Friday, March 12, 2010

Gay ≠ Second-Class

I've tried very hard to put myself in the shoes of a Bible-thumping conservative (Republican or Democrat; I mean "social conservative" here). Thinking about my faith, my hard work, my traditional family values, et cetera. I try to visualize a scenario in which I have hatred or fear toward strangers based solely on a personal decision they make which in no material way affects me or my loved ones.

It just does not compute.

It makes no sense to me that a tax-paying, law-abiding American citizen could be denied the right to love another tax-paying, law-abiding American citizen. Marriage is supposed to be a basic human right, and is one that is taken totally for granted by heterosexuals. Conservatives would have you believe that they--being heterosexual--have a divine right to marriage, but that homosexuals do not have this right. There is an arbitrary requirement that marriage must be man/woman. Why? There is no precedent for this notion whatsoever if you throw religion out the window. And since we are in America and are not supposed to give specific religions preferential treatment, this shouldn't be an issue, right?

On paper: yes. In reality: no.

There are a million points to be made, and in later posts I might address some of them, but I want to boil this down to one simple idea: if gays are to be continually denied a basic right such as marriage and partner-based health and tax benefits, then they should be compensated.

How, you ask?

If you are gay and not allowed fair treatment extended to heterosexuals (hospital visitation, marriage, tax benefits, et cetera), then you get a 50% tax discount and get to choose a few laws you don't want to obey. Pretty simple, right?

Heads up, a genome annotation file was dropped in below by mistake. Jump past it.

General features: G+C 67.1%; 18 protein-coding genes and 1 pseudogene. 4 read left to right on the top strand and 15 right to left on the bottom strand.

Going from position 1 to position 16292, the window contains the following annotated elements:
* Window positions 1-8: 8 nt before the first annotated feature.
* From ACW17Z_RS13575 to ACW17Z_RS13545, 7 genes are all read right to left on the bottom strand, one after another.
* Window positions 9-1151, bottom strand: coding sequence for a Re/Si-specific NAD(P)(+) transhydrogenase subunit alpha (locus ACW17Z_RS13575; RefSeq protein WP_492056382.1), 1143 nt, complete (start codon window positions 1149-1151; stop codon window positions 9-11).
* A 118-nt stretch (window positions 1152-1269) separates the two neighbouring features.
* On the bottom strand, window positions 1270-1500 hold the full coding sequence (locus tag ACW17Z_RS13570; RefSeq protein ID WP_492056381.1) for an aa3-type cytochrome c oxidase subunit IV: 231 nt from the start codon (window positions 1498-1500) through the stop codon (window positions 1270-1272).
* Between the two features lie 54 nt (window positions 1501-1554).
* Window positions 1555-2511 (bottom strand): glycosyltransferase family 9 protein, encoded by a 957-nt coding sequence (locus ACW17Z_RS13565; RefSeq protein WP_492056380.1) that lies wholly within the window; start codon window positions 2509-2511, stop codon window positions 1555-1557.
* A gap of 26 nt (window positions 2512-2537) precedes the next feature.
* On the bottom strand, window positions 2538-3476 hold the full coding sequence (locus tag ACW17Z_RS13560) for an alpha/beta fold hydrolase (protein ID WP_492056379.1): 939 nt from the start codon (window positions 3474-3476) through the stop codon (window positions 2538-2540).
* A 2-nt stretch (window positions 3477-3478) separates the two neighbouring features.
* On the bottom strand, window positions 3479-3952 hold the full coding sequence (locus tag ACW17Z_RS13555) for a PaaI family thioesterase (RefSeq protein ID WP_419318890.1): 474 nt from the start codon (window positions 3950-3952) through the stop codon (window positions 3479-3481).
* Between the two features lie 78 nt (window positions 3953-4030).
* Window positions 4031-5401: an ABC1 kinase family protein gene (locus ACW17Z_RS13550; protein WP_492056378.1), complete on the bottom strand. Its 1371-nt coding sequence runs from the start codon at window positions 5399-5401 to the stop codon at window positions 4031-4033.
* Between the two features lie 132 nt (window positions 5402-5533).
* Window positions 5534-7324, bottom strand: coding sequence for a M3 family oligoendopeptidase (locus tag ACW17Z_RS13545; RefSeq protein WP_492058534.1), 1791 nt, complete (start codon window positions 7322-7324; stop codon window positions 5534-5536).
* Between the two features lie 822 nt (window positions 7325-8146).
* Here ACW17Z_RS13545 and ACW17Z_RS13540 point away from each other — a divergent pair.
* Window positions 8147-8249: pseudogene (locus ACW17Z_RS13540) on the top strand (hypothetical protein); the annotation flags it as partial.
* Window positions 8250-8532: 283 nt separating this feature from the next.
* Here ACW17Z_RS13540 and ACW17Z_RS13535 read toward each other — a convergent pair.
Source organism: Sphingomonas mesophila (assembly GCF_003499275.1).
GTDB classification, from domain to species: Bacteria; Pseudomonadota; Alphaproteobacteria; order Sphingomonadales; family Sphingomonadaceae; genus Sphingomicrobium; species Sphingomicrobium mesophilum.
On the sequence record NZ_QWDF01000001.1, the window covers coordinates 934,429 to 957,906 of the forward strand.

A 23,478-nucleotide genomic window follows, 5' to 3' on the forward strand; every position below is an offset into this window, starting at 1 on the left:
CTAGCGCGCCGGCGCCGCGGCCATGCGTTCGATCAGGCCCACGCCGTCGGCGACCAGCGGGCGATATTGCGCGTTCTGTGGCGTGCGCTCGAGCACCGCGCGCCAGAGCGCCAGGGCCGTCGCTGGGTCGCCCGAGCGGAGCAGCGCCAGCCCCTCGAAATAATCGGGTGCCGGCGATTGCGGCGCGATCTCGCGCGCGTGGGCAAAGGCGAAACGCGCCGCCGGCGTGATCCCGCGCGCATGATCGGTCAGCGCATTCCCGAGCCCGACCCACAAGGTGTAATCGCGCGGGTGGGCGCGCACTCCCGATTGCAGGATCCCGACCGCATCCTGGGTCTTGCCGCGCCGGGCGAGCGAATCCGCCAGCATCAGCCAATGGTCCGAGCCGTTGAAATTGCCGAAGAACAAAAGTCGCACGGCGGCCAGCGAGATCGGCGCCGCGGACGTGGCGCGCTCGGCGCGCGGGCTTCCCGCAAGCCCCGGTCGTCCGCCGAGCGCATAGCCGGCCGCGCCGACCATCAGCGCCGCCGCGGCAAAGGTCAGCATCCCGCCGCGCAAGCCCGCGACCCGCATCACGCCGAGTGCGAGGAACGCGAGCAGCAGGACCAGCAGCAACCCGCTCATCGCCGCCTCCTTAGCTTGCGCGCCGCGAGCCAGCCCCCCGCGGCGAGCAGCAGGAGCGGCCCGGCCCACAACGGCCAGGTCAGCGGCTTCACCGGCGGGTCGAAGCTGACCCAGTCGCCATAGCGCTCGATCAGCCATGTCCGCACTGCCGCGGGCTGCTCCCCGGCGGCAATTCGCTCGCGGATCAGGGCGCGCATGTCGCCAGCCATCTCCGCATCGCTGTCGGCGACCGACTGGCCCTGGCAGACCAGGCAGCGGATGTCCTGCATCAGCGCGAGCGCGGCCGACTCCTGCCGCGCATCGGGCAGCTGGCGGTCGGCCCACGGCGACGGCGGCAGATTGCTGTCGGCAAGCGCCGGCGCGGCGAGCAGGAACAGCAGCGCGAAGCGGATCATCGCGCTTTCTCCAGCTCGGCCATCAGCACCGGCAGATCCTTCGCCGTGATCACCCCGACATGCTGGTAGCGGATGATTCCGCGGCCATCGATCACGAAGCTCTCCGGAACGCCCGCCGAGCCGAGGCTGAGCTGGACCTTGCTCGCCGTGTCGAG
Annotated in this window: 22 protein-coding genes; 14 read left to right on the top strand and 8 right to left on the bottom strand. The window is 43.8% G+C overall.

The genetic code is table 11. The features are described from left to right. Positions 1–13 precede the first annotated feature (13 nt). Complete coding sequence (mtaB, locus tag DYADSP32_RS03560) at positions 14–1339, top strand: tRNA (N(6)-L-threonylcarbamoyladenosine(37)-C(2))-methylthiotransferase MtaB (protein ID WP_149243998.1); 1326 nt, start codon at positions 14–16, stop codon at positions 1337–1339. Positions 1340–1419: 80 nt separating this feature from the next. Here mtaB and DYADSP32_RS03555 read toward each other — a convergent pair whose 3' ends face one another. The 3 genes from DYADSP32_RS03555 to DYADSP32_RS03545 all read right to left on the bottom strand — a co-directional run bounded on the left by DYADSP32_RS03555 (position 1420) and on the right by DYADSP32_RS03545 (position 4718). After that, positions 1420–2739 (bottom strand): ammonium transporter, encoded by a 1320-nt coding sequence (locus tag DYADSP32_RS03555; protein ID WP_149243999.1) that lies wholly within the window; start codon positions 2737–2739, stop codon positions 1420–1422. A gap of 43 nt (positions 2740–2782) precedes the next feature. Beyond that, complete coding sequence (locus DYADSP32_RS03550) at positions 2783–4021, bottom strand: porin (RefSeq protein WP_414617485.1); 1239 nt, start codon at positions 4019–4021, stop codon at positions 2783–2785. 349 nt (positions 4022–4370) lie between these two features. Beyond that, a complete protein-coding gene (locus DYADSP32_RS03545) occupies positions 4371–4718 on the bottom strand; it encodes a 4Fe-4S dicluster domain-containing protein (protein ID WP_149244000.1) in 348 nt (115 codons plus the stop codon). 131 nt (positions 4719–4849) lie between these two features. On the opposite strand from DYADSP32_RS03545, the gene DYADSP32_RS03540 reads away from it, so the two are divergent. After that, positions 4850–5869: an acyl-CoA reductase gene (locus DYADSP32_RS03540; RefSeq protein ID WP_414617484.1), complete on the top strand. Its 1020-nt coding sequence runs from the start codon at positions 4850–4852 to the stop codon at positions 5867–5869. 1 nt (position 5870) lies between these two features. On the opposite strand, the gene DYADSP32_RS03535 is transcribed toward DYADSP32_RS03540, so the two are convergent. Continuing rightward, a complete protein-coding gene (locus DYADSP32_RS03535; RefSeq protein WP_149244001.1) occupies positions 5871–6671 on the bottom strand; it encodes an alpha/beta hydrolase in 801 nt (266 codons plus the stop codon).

The way I see if, if the government wants to deny you full privileges even though you pay taxes and observe the laws like heterosexuals, then you should get a break. The government shouldn't get a free lunch to have you pay money, follow the rules, AND be told how to conduct your personal business!

After all, no one knows more about personal relationships than the government, right?

The fact is this: no one has any business telling anyone else what to do in their private life, as long as it is not impinging on the rights, freedom, or safety of others. Being gay hurts no one, but the intolerance against gays does. If your brother, sister, father, mother, or children told you they were gay, would you stop loving them? Would you forget all your wonderful memories and love and banish them from your life?

It is important for legislators and voters to remember gay people are real, not just something you hear about on TV. These decisions can destroy happiness of others, and for what? How does it impact Joe the Plumber if Dave and Steve get married 2,500 miles away?

It doesn't, but it's Fear. It's time to stop the Fear, and start being Fair.